Need some tips to help you survive long bus journeys? Read this!
By Private Transfer from Medellin to Cartagena
Does anyone even do this? Honestly, I really wouldn’t recommend it. But if you want someone to organize everything for you and money is no object then speak to my friends at Colombian Buddy. They can organize an English or Spanish speaking driver who can drive you around Colombia.
A bit about travel in Colombia
It is no secret that Colombia is emerging out of decades of civil war. During this time it was extremely unsafe to travel by road anywhere. For that reason, Colombia’s infrastructure for traveling between cities isn’t great. Even though the geographical distance may not look far, for the most part, you have to go over and around the mountains on single track roads. It can be slow going! However, as the roads are now considered safe and as more people are traveling the government is investing in the countries roads. Within the next decade, bus journeys will get quicker and it will be much easier to travel. For example, a new tunnel due to be completed at the end of 2018 connecting Medellin and San Jose airport will half the drive time.
Wondering where to stay in Medellin? I recommend staying in either El Poblado or Laureles and here are a few of my favorite places to stay:
Wondering where to stay in Cartagena? Here are my personal recommendations:
I hope this is helpful if you are backpacking in Colombia be sure to check out my other guides! Also, you can follow my 1-week, 2-week, and 3-week Itineraries for the Caribbean coast.
This post was proofread by Grammarly
Book your trip now
Are you ready to book your trip? To help you get the best deals and service here are the companies that I personally use to book all of my travel online. I always shop around before booking anything, but these are my tried and tested starting places.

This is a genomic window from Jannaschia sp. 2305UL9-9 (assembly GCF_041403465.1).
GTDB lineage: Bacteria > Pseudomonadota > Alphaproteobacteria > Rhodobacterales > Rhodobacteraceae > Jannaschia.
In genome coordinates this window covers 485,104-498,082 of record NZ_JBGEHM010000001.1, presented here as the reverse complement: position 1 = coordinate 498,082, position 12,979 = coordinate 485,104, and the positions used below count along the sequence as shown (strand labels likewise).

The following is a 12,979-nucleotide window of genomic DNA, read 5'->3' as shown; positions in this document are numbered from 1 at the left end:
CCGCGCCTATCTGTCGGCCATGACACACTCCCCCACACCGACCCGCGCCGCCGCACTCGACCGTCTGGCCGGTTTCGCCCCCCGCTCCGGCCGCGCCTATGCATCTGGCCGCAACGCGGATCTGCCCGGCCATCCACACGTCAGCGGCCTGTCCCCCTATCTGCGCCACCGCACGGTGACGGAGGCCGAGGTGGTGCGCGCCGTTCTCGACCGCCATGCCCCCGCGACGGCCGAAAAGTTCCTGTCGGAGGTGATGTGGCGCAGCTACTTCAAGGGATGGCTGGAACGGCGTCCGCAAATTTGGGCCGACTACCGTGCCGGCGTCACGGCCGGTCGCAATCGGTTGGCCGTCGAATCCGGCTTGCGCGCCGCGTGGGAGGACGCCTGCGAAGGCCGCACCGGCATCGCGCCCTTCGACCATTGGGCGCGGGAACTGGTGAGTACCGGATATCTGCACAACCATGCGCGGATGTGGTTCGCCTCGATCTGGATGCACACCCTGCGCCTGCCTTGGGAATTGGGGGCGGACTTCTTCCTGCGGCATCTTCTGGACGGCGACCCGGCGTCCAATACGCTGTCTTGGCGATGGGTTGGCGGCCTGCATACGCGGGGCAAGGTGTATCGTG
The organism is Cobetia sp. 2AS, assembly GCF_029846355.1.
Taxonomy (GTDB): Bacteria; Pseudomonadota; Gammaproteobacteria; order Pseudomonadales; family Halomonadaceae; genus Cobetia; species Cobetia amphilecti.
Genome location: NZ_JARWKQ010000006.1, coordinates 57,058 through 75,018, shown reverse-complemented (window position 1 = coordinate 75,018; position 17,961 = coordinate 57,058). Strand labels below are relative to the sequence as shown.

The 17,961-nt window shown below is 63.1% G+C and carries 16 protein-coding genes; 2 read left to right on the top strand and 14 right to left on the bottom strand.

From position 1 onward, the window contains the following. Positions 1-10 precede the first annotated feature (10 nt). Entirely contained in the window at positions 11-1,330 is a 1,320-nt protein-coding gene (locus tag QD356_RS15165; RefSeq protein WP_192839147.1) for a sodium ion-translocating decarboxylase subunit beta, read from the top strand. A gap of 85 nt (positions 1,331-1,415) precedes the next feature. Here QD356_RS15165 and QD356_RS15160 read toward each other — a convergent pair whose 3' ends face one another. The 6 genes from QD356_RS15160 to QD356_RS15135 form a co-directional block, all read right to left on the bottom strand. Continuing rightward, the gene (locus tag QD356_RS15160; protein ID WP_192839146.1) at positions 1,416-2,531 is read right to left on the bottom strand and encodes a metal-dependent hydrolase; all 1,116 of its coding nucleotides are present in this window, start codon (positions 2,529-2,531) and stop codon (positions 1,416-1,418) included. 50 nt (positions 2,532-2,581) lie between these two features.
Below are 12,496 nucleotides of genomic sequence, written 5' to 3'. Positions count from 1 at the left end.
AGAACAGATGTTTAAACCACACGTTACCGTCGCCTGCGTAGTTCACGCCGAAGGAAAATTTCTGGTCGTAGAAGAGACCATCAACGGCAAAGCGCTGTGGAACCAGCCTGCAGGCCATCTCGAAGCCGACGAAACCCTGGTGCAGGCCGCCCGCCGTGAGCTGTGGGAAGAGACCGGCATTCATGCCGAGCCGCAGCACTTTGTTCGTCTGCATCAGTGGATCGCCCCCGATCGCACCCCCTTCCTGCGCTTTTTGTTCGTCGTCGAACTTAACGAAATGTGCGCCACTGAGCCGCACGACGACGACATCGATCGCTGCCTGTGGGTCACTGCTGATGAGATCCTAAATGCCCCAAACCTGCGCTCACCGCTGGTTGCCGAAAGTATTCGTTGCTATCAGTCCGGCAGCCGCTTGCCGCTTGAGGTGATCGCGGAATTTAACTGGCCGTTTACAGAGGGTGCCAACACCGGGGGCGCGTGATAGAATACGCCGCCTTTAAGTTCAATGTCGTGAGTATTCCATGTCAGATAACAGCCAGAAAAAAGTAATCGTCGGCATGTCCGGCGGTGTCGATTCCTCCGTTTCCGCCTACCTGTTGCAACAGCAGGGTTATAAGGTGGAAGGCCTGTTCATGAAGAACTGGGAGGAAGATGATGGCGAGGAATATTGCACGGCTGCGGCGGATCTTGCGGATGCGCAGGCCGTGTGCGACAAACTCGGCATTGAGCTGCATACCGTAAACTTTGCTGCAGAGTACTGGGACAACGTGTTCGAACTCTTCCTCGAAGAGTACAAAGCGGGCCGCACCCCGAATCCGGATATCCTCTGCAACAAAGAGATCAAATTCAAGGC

- Skyscanner – I’m a bit fan of Skyscanner, it is who I use to book all of my flights. I often will check other like Google Flights or Momodo, but I always go here first and it is who I book 99% of my flights with.
- Booking.com – I LOVE booking.com especially when I can book and cancel free up until a certain point, mostly because my plans are forever changing. It’s easy to use and has one of the widest selections.
- Airbnb – I’m not a huge user of Airbnb, but sometimes I do like to use it, and I ALWAYS check it before I book anything else. You can get some really cool places to stay here, and it is especially good in places like Cuba. If you don’t have an account and you click on this link then you will get $36 off your first booking.
- Hostelworld – If you are looking for hostels then this is a great place to check first. They often have additional places that you won’t find on Bookin.com.
- Agoda – Although I don’t use it as much as booking.com, Agonda is especially good if you are traveling in Asia as they really do dominate there.
- Worldpackers – If you want to travel on the cheap and save money on accommodation then you need Worldpackers in your life. You can read more about it here. If you click this link to sign up and use the code CLAIRESITCHYFEET then you can get a 40% discount on your membership!
- Book a Way – If you are traveling in Asia and want to pre-book your transportation then bookaway.com is a fantastic site to do so. They have buses, trains, and cars.
- RentalCars – Looking to rent a. car while you are away? I always book through Rental Cars as they do a search of all of the big sites and find the best deals.
- Welcome Pickups – Very occasionally getting from the airport to my accommodation is a total pain in the butt, or I’m traveling in a group and it makes sense to arrange a pickup. When I do I use Welcome pickups.
- World Nomads – If you are looking for flexible travel insurance then it’s World Nomads all the way. I wrote all about insurance here if you want a more thorough review.
- SafetyWing – AsI’m a Digital Nomad and not moving around quite so much anymore I personally use SafetyWing now for my health insurance. I wrote a full review here.
- Viatour – Sometimes it can be a little expensive, but I like Viatour for somethings, especially if you can get a discount code! It’s also great for inspiration.
- Klook – If you are traveling in Asia, then Klook is great! You can book all kinds of tours, activities, and train tickets, plus they even have sim cards and WiFi.